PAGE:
By Ian Tecson, CPABC Douglas College Campus Ambassador
Going through the recruit process can be a daunting experience. For some, it comes naturally, for others, not so much. Personally, the recruitment experience helped push me out of my comfort zone and challenge my limits. Here’s what I learned:
1.) It’s a part-time job.
Recruit requires a great amount of commitment and effort. I made sure I had time to attend most if not all the networking events happening. Not to mention the coffee chats, office tours, social nights, and interviews that students go through. With school, work, volunteer, and sports going on, balancing my time was a key factor to having an enjoyable and successful recruit.
Advice: Learn to balance and set a schedule for all the events happening. If you’re feeling burnt out, it’s okay to say no!
2.) Establish relationships.
Networking isn’t just about getting to know the firms (although that is the main point). Through interaction with other students, I was able to establish relationships that foster growth and development. The students that I met have helped me in many ways like proof reading my cover letters, sharing networking tips, and even introducing me to firms. In return, I strived to do the same to other students. Don’t be afraid to make friends!
Advice: Talk to everyone, not just the firms!
3.) Every firm is different.
When writing my cover letter, I made the mistake of having a “one-cover-letter-fits-all” mentality. I realized, however, that each firm has its own culture and my interaction with every single one of them is different. That being said, I made sure to take the time to reflect on what firm fits me. I learned that it isn’t just about the firms liking me, I too must believe in the firm’s culture. This helped me break down the number of firms I wanted to apply for and to write my cover letters accordingly.
Advice: Tailor your cover letter and resume to whomever you’re applying to. Do your research about their culture, values, and principles.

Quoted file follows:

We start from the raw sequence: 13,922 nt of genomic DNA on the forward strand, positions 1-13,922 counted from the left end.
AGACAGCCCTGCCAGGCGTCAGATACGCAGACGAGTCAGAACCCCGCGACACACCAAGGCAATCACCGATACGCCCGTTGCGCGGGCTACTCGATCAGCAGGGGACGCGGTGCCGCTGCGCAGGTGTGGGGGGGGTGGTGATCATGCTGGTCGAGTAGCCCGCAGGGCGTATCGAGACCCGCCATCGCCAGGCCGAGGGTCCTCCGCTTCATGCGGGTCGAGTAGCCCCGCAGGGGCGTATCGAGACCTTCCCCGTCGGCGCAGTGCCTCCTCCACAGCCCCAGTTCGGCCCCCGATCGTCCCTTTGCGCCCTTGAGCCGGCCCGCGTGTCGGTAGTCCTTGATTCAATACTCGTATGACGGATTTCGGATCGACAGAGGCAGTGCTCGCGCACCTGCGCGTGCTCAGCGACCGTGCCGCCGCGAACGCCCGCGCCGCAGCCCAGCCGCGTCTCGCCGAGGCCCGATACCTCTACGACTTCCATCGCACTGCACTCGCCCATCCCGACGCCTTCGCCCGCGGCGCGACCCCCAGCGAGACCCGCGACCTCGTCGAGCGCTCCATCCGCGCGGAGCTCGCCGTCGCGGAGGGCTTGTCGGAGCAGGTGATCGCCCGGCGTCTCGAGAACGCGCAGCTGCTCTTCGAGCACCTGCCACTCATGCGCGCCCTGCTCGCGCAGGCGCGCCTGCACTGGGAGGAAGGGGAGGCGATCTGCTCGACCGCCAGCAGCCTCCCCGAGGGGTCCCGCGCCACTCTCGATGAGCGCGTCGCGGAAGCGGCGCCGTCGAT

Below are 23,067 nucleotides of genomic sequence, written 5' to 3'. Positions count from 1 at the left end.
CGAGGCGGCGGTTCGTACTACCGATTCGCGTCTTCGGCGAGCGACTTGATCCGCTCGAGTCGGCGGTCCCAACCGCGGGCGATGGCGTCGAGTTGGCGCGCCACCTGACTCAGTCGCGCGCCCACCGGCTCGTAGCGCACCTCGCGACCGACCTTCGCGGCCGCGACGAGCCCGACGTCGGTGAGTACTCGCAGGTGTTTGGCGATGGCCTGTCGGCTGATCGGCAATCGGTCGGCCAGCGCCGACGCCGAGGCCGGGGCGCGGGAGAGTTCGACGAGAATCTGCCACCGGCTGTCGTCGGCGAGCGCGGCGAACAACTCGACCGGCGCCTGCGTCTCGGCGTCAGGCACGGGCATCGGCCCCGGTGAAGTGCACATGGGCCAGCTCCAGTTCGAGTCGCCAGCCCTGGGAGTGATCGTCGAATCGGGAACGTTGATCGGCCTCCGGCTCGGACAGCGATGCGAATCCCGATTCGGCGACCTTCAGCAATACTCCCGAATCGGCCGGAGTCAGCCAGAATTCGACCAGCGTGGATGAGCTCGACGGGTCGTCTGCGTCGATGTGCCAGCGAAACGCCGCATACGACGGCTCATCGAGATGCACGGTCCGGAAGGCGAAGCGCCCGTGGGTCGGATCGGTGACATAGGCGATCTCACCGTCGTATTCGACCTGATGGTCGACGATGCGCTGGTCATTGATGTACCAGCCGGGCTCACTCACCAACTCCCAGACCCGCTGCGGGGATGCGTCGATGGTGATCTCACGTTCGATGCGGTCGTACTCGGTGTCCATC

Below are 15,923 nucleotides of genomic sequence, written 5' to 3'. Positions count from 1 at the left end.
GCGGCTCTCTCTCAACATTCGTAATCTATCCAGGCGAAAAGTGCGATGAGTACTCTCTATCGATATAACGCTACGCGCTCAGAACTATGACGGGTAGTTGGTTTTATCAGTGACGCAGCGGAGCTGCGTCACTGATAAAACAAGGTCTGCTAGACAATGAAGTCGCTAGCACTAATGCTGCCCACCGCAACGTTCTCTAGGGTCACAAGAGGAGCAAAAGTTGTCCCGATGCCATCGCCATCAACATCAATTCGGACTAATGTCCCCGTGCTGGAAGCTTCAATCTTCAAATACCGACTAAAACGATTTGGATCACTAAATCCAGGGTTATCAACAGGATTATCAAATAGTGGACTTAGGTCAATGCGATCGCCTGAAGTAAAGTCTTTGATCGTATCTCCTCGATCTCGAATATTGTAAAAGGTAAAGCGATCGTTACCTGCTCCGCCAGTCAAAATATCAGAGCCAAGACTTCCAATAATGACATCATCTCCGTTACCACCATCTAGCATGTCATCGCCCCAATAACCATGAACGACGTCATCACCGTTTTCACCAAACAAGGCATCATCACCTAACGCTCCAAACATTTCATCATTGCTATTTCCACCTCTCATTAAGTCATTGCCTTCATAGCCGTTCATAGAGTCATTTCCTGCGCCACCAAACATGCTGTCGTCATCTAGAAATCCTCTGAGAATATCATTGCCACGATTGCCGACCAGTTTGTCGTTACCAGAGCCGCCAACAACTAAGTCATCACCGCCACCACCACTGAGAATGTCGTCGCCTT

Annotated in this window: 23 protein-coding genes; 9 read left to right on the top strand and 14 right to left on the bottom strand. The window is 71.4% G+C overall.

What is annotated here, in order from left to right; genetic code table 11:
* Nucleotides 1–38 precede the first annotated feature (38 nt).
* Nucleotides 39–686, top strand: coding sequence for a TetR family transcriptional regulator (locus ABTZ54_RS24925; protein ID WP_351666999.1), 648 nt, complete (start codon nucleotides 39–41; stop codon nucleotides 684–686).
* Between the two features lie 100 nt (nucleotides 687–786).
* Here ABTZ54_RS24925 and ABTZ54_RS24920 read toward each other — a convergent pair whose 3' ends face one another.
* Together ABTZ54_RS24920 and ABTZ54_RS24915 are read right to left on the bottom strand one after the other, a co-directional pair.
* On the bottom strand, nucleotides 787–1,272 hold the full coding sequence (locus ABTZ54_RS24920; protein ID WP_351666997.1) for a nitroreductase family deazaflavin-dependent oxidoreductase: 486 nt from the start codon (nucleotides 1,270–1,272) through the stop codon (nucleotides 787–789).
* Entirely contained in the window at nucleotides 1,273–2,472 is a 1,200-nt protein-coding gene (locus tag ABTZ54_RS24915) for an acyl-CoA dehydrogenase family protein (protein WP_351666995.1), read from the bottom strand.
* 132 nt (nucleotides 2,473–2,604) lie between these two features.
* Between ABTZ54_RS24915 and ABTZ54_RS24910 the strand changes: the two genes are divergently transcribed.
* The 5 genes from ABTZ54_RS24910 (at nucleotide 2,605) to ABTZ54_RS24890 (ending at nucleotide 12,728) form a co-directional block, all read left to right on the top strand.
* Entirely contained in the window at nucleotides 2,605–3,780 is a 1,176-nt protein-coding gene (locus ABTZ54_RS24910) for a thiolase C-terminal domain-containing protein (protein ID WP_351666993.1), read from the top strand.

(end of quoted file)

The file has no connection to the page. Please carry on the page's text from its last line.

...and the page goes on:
4.) There are no stupid questions, but there are great ones.
When meeting firms, I tried to avoid questions that I can easily look up on their website. It’s not necessarily a bad question, but it isn’t exactly a great one. Instead, I asked questions that pertains to the person I was talking to. For example: “How do you like working there?”, “Any favorite industries you like to work on?”, “How was your summer?”, “What do you do for fun?”. I am genuinely passionate in people’s interest and hobbies and so I always ask non-accounting or non-firm related questions. Another kind of question I like to ask is how my strengths and skills relate to the firm and the work – “Talking to customers is something I’m really good at, are there opportunities to work directly with clients?”
Advice: Try to avoid questions that you can find on the website. Instead, ask questions that only the person you’re talking to can answer.
5.) Have fun!
I can truly say that the whole recruitment process was fun for me. I learned something new at every event, I met some amazing people, it helped with my communication skills, and it pushed me out of my comfort zone.
If you have any questions about recruit, please don’t hesitate to contact me at firstname.lastname@example.org. I am more than happy to help!
Original link to article: https://www.dc-ba.com/blog/recruit-reflection